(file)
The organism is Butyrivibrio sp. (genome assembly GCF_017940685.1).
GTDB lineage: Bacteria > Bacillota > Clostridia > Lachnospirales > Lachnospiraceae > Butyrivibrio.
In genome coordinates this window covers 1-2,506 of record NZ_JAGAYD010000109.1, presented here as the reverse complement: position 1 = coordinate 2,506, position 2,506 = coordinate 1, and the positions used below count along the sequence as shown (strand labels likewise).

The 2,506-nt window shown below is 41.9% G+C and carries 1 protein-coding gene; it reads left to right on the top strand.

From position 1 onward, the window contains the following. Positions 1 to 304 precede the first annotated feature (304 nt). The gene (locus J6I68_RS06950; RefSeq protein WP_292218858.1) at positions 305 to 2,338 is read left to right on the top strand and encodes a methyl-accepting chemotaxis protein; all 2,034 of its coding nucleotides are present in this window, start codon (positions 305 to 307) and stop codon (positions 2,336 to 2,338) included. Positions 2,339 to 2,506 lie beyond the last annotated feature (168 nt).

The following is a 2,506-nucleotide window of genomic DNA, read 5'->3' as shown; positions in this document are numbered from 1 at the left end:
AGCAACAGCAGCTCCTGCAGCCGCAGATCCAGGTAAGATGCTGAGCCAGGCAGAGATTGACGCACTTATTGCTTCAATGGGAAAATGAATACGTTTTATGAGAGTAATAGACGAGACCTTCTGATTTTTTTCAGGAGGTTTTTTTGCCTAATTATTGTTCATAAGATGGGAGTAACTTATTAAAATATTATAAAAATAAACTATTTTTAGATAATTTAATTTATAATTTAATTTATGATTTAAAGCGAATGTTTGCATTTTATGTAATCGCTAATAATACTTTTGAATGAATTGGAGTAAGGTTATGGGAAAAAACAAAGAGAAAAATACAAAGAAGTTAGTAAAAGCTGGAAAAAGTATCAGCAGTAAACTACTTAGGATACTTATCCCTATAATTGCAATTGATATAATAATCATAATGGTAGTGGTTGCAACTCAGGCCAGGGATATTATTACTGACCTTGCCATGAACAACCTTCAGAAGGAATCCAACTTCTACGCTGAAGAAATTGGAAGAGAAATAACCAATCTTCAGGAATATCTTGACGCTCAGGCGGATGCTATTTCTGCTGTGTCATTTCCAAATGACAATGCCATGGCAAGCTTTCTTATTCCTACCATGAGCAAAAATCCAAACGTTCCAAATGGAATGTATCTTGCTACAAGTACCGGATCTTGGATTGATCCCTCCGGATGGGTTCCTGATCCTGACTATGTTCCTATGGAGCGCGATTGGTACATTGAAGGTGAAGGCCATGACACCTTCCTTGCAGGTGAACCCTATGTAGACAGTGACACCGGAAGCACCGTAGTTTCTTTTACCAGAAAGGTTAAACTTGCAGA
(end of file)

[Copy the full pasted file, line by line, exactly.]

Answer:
The organism is Butyrivibrio sp. (genome assembly GCF_017940685.1).
GTDB lineage: Bacteria > Bacillota > Clostridia > Lachnospirales > Lachnospiraceae > Butyrivibrio.
In genome coordinates this window covers 1-2,506 of record NZ_JAGAYD010000109.1, presented here as the reverse complement: position 1 = coordinate 2,506, position 2,506 = coordinate 1, and the positions used below count along the sequence as shown (strand labels likewise).

The 2,506-nt window shown below is 41.9% G+C and carries 1 protein-coding gene; it reads left to right on the top strand.

From position 1 onward, the window contains the following. Positions 1 to 304 precede the first annotated feature (304 nt). The gene (locus J6I68_RS06950; RefSeq protein WP_292218858.1) at positions 305 to 2,338 is read left to right on the top strand and encodes a methyl-accepting chemotaxis protein; all 2,034 of its coding nucleotides are present in this window, start codon (positions 305 to 307) and stop codon (positions 2,336 to 2,338) included. Positions 2,339 to 2,506 lie beyond the last annotated feature (168 nt).

The following is a 2,506-nucleotide window of genomic DNA, read 5'->3' as shown; positions in this document are numbered from 1 at the left end:
AGCAACAGCAGCTCCTGCAGCCGCAGATCCAGGTAAGATGCTGAGCCAGGCAGAGATTGACGCACTTATTGCTTCAATGGGAAAATGAATACGTTTTATGAGAGTAATAGACGAGACCTTCTGATTTTTTTCAGGAGGTTTTTTTGCCTAATTATTGTTCATAAGATGGGAGTAACTTATTAAAATATTATAAAAATAAACTATTTTTAGATAATTTAATTTATAATTTAATTTATGATTTAAAGCGAATGTTTGCATTTTATGTAATCGCTAATAATACTTTTGAATGAATTGGAGTAAGGTTATGGGAAAAAACAAAGAGAAAAATACAAAGAAGTTAGTAAAAGCTGGAAAAAGTATCAGCAGTAAACTACTTAGGATACTTATCCCTATAATTGCAATTGATATAATAATCATAATGGTAGTGGTTGCAACTCAGGCCAGGGATATTATTACTGACCTTGCCATGAACAACCTTCAGAAGGAATCCAACTTCTACGCTGAAGAAATTGGAAGAGAAATAACCAATCTTCAGGAATATCTTGACGCTCAGGCGGATGCTATTTCTGCTGTGTCATTTCCAAATGACAATGCCATGGCAAGCTTTCTTATTCCTACCATGAGCAAAAATCCAAACGTTCCAAATGGAATGTATCTTGCTACAAGTACCGGATCTTGGATTGATCCCTCCGGATGGGTTCCTGATCCTGACTATGTTCCTATGGAGCGCGATTGGTACATTGAAGGTGAAGGCCATGACACCTTCCTTGCAGGTGAACCCTATGTAGACAGTGACACCGGAAGCACCGTAGTTTCTTTTACCAGAAAGGTTAAACTTGCAGA